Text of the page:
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A visitor tries out Automark’s electronic voting system at the NationalrnFederation of the Blind conference in July 2005. The Voter AssistrnTerminal is designed for use by people who aren’t able to personallyrnmark a ballot as a result of physical impairments or language barriers,rnthe company says. A paper printout of the finished ballot is provided tornvoters.
The Automark VAT, seen here in production, is a hybrid of severalrndevices: scanner, printer, touch screen display and input device. Therndata for a given poll, such as a candidate’s name, is stored on arncompact flash card, a storage technology used in digital cameras.rnOfficials can customize the data–for example, they can give phoneticrnpronunciation of names for use in a synthesized speech feature.
The almost-finished machine. In use, voters can carry out the voting processrnusing the touch screen, a “puff-sip” device, or by following audiornprompts along with a keypad. AutoMark says the system should be in usernby more than 30,000 precincts by November’s elections, and sales willrnexceed $100 million this year.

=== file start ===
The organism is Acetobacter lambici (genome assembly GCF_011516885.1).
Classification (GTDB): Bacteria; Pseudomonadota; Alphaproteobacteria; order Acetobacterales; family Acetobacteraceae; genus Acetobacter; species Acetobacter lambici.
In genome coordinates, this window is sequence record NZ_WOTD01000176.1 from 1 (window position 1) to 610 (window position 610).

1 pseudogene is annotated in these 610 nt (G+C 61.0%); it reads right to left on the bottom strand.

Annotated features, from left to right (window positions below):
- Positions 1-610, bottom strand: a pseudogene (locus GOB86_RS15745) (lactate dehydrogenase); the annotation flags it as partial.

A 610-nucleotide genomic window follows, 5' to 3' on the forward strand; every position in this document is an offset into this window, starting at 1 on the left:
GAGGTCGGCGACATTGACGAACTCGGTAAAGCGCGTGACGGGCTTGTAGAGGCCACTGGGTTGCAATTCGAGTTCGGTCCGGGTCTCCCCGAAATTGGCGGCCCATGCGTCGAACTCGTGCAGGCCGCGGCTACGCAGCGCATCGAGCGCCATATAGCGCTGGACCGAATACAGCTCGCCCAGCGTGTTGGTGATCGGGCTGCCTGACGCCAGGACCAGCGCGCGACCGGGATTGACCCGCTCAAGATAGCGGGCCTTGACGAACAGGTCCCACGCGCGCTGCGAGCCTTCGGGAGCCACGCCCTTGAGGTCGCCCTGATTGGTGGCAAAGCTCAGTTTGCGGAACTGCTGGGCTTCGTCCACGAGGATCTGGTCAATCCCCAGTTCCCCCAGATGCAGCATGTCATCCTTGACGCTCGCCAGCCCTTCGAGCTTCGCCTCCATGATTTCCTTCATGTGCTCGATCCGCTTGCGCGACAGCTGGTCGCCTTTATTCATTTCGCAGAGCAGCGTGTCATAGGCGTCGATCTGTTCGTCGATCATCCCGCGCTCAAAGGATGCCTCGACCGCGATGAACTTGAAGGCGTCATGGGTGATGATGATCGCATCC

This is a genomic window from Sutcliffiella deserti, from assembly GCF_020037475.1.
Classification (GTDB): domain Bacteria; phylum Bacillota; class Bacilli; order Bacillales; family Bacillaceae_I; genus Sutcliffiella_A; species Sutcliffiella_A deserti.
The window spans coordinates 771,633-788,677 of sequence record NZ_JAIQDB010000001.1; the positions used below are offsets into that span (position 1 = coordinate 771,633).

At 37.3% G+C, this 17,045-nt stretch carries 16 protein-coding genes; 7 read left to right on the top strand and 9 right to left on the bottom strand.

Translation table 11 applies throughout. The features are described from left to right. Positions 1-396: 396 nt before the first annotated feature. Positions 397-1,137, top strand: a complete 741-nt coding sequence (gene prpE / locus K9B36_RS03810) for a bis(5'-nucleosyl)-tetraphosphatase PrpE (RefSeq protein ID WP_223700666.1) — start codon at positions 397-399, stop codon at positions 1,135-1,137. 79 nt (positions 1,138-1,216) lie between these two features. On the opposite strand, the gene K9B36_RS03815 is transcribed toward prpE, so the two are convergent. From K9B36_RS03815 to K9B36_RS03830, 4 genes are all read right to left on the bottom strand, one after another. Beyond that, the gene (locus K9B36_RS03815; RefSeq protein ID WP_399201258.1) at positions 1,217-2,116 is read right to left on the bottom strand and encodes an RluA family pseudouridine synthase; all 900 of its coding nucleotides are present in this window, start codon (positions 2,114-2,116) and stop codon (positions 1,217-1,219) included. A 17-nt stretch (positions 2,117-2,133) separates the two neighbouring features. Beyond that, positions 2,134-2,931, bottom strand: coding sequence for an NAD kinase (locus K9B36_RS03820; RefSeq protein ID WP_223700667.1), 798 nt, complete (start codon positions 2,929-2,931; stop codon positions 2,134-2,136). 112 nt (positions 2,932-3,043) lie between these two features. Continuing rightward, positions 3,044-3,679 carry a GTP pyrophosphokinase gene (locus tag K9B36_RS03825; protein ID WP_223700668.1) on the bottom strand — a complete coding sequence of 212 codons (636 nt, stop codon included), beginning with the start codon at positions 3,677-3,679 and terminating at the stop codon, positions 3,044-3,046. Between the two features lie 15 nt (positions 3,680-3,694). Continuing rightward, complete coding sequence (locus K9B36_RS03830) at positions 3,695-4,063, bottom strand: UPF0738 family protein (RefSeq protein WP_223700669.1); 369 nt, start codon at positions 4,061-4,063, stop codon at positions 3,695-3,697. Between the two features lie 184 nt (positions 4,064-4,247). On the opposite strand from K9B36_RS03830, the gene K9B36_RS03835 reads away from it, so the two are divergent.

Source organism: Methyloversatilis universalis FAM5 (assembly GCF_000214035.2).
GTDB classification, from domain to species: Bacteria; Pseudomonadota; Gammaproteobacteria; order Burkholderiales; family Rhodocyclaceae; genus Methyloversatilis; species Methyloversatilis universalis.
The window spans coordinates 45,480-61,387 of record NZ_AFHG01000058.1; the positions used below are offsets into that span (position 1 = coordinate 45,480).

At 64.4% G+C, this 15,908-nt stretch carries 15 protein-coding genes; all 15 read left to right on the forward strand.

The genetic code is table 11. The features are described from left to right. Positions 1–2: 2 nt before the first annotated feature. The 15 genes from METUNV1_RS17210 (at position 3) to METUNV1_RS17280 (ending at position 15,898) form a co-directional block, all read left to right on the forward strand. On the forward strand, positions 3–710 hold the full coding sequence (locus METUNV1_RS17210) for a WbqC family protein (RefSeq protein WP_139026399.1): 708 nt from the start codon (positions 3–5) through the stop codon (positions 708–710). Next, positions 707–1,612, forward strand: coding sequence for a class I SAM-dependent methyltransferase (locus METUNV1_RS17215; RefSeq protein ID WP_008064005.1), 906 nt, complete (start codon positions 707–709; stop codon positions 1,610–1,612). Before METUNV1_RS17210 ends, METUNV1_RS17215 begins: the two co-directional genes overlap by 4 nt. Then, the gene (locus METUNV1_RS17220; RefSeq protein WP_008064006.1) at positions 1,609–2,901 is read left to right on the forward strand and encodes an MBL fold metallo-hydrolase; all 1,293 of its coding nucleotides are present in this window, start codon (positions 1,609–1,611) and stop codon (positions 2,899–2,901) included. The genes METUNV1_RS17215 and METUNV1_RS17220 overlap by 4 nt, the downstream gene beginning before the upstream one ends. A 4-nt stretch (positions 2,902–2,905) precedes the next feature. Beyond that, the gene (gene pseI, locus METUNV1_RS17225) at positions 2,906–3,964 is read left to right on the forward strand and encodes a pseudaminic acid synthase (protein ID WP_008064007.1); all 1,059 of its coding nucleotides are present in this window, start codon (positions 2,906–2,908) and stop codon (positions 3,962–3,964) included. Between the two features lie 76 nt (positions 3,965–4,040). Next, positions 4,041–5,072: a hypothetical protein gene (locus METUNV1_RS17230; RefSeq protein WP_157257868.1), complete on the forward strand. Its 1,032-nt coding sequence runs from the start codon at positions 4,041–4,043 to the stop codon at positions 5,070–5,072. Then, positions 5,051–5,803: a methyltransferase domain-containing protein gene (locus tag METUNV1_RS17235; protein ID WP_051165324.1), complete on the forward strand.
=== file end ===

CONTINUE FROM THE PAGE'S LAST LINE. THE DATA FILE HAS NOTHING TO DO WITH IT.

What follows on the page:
Another new maker of e-voting systems is Avante InternationalrnTechnology, which produces a range of systems under the Vote-Trakkerrnbrand. Shown here is the Vote-Trakker EVC308-SPR-FF, a full-face systemrnwith a 30-inch touch screen that will display candidate names in atrnleast 14-point font, as laid out by Federal Election Commissionrnrequirements. It also has a pop-up screen.
Avante’s system in use for early voting in the general election inrnSacramento County, Calif., over 11 days in 2002. The touch-screen devicernis intended to aid people with impairments that may prevent them fromrncasting a ballot otherwise.
The Vote-Trakker prints out a paper record of the ballot image once thernindividual has completed their choices. The record can act as arnverification that the vote has been tallied, Avante says.